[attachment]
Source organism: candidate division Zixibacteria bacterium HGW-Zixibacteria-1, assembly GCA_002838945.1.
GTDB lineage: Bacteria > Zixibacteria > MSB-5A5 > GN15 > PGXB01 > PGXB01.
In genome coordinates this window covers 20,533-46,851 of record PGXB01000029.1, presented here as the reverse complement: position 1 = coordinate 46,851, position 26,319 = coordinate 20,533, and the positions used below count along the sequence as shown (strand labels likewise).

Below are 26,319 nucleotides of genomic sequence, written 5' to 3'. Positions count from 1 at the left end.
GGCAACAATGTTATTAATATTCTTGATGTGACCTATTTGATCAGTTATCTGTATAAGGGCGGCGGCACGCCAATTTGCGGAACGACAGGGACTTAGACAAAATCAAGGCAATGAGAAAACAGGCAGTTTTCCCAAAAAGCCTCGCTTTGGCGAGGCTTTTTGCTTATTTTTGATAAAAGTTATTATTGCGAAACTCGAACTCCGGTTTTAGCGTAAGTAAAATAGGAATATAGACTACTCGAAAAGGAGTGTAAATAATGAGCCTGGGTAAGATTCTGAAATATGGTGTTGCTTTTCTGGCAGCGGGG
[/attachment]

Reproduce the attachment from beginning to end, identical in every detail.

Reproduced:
Source organism: candidate division Zixibacteria bacterium HGW-Zixibacteria-1, assembly GCA_002838945.1.
GTDB lineage: Bacteria > Zixibacteria > MSB-5A5 > GN15 > PGXB01 > PGXB01.
In genome coordinates this window covers 20,533-46,851 of record PGXB01000029.1, presented here as the reverse complement: position 1 = coordinate 46,851, position 26,319 = coordinate 20,533, and the positions used below count along the sequence as shown (strand labels likewise).

Below are 26,319 nucleotides of genomic sequence, written 5' to 3'. Positions count from 1 at the left end.
GGCAACAATGTTATTAATATTCTTGATGTGACCTATTTGATCAGTTATCTGTATAAGGGCGGCGGCACGCCAATTTGCGGAACGACAGGGACTTAGACAAAATCAAGGCAATGAGAAAACAGGCAGTTTTCCCAAAAAGCCTCGCTTTGGCGAGGCTTTTTGCTTATTTTTGATAAAAGTTATTATTGCGAAACTCGAACTCCGGTTTTAGCGTAAGTAAAATAGGAATATAGACTACTCGAAAAGGAGTGTAAATAATGAGCCTGGGTAAGATTCTGAAATATGGTGTTGCTTTTCTGGCAGCGGGG